Coupled with the need to do research in multiple countries, research firms faced a com- pression of the timeline. Instead of having months to complete a marketing research study, many companies now expect the entire project to be completed within 6–8 weeks. 13 For this to happen, the data collection component of the research needed to be streamlined. This time compression for research studies contributed to an increased reliance on firms specializing in sample provision, primarily with online samples. In almost all cases, online data collection can occur considerably faster than other methods such as telephone, mail, or in person. OVERVIEW OF THE TEXT The textbook is divided into four sections. Section 1 introduces marketing research by provid- ing an overview of marketing research and an explanation of the marketing research process. Section 2 reviews the various types of marketing research, including secondary research, quali- tative research, observation research, experimental research, and survey research. The third section explains how data are obtained via sampling and measured using scales and survey questions. Questionnaire design considerations are also addressed. Finally, Section 4 describes how data are analyzed using fundamental and more advanced statistical methods, and how they are reported. Global Concerns Because of the increase in global competition and due to the elimination of geographic barriers and lower costs provided by the Internet, marketing research is now being conducted on a broader scale that involves multiple countries. Compared to the past, fewer studies by major firms are limited to the United States or just one country. Expanding research into additional countries involves some unique challenges that will be highlighted in each of the chapters of this text. A primary challenge, of course, is the translation of surveys into various languages. English is a very rich language, and sometimes there is not an equivalent word available in a foreign lan- guage, forcing the question to be reworded to ensure a similar meaning. But, more problematic is the difference in cultures. What is appropriate to ask in one country may be deemed to be inappropriate in another. For instance, interviewing females in Western countries is perfectly acceptable. But, to do so in many Middle Eastern countries is not as acceptable unless a male is present. Furthermore, in most cases it needs to be a female-female surveyor and respondent relationship. In some countries like the United States, getting individuals to participate in studies is dif- ficult. That is one reason for the increased usage of online panels and databases. But, in some of the developing countries, individuals are eager to participate in studies. It is novel and new to them. Of course, this raises questions of how representative the samples are in both situa- tions, in the United States where participation is difficult to obtain and in other countries where individuals are eager to participate.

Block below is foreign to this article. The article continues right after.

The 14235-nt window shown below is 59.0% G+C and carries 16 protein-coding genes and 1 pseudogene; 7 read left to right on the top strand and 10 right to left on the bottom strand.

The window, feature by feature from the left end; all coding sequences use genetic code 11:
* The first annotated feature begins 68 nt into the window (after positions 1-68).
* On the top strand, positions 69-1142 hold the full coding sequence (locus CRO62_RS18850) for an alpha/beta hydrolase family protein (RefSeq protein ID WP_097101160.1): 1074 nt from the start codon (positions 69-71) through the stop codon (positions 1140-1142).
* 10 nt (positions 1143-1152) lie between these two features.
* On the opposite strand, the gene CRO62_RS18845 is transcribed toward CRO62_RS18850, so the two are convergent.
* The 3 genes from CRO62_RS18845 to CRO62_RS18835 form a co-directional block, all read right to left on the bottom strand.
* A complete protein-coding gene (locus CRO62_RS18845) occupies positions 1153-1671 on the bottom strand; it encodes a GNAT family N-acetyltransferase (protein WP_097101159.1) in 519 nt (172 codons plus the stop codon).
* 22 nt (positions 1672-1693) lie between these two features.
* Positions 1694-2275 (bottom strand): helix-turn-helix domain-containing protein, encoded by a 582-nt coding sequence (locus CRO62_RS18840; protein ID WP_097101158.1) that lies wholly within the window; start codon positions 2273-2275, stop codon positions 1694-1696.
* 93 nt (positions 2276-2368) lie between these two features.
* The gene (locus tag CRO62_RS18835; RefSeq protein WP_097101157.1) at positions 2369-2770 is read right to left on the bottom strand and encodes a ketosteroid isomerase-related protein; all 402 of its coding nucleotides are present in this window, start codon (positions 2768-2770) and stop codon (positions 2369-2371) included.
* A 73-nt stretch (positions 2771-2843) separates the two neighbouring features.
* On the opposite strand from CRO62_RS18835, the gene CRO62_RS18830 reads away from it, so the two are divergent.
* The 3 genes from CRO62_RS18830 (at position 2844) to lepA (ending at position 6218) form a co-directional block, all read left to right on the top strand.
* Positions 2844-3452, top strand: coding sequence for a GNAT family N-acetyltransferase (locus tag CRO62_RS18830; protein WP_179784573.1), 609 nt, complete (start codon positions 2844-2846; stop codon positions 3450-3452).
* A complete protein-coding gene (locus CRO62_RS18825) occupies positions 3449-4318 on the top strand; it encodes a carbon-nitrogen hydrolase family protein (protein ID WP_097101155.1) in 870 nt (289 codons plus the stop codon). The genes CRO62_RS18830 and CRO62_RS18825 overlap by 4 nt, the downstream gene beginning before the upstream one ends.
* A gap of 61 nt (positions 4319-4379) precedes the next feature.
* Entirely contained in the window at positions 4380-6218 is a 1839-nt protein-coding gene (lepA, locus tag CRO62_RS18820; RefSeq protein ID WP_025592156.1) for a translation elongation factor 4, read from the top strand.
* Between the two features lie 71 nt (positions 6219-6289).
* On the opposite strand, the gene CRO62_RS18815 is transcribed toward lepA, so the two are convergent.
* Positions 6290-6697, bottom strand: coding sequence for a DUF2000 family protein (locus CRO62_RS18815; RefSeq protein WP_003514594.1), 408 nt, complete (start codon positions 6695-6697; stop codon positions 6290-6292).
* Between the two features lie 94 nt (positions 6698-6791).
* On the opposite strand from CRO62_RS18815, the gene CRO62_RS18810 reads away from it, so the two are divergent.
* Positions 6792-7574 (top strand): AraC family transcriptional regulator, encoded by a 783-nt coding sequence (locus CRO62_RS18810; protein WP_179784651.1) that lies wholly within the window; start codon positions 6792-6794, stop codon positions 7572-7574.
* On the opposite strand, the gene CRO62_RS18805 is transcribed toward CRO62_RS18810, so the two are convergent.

- Fall '16